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The world is flat. Not.

2012 November 18

worldisflatA recent Ted presentation by Professor Ghemawat kindly reminded me of the world being flat, or not very much at all, according to Ghemawat. This was not a complete surprise to me as I came across some other discourse on the topic by Philip McCann in late 2009. I thought it would at least be good timing to reread Friedman’s master work “The World Is Flat” from a few years ago.

Friedman uses this flattening as a metaphor to show that globalization is doing away with borders and locality and that geography, or rather place, matters less and less. The world and its inhabitants is becoming more alike, due to many technology advances and other “flatteners”. The cartographer in me revolts at the idea of a flat earth. Trying to map a somewhat spherical earth has been the livelihood of so many of us and the skill set to understand projection systems is still highly cherished, even in the age of Web Mercator.


A curved world
McCann’s article is titled Globalization and economic geography: the world is curved, not flat (2008). He presents that in terms of economics, Friedman is fundamentally incorrect. McCann’s writes that the “evidence regarding not only the importance of urban growth but also the development of networks of global cities point to the conclusion that geographical proximity is becoming increasingly important over time, even as transportation and communications technologies improve.”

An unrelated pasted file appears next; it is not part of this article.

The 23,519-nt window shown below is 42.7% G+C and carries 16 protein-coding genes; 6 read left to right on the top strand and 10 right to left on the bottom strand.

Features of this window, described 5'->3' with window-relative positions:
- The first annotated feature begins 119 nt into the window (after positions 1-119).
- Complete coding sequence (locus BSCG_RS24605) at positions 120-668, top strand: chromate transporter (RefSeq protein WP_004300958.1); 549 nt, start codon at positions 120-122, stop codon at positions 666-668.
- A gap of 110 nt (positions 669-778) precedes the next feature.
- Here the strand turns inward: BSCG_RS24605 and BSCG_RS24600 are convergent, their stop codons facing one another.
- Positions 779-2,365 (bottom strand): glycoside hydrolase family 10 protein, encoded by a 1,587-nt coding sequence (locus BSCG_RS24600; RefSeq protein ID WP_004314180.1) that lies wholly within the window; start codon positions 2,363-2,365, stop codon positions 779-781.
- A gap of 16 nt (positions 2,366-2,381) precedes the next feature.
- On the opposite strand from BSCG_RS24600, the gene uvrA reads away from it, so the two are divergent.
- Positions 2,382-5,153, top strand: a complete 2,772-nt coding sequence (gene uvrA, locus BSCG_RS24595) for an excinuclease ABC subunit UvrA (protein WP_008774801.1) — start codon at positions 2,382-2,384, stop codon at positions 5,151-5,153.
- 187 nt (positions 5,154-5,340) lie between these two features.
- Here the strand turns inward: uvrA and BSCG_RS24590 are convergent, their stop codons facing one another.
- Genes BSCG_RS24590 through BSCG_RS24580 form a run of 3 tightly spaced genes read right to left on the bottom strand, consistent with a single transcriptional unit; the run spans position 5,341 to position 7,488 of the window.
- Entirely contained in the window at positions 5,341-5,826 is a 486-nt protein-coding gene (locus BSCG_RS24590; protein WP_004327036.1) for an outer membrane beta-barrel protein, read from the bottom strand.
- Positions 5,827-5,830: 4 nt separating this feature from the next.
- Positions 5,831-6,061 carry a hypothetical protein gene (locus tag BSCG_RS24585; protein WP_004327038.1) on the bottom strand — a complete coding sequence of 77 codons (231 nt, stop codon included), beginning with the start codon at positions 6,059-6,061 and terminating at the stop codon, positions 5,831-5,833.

Global visionIn other words, the world is becoming steeper. He adds “Global firms are becoming the dominant decision-making units, not individuals, and networks of global cities are becoming the dominant reference point both for firms, trade and also for high human capital individuals.” So much for the power of the individual and the outlook of a flat earth.


Ghemawat also takes a strong stand against the current state of our interconnected world and he brings the data to support it (science 101). We seem to constantly overestimate how connected we really are, maybe caused by “apocalyptic-minded authors”. This “Globaloney” can be harmful to your health, says Ghemawat. If we would know the correct numbers, we are likely to act differently towards topics like e.g. immigrants, foreign aid. We don’t need to strive for a fully connected world, just meeting that open world half way would be really fine. “Incremental openness could make things dramatically better.”


Reading hyped books way beyond the hype is still my recommendation. Friedmen wrote a masterwork – I still recommend reading it- based on his observations, which caused a strong echo in the real world. But journalism is not science and it should not be treated that way. Nonetheless, a bit more sources next to the anecdotes Friedmen brings would have been very nice and appropriate.


On a related topic: would living in a complete flat world be very interesting and rewarding?


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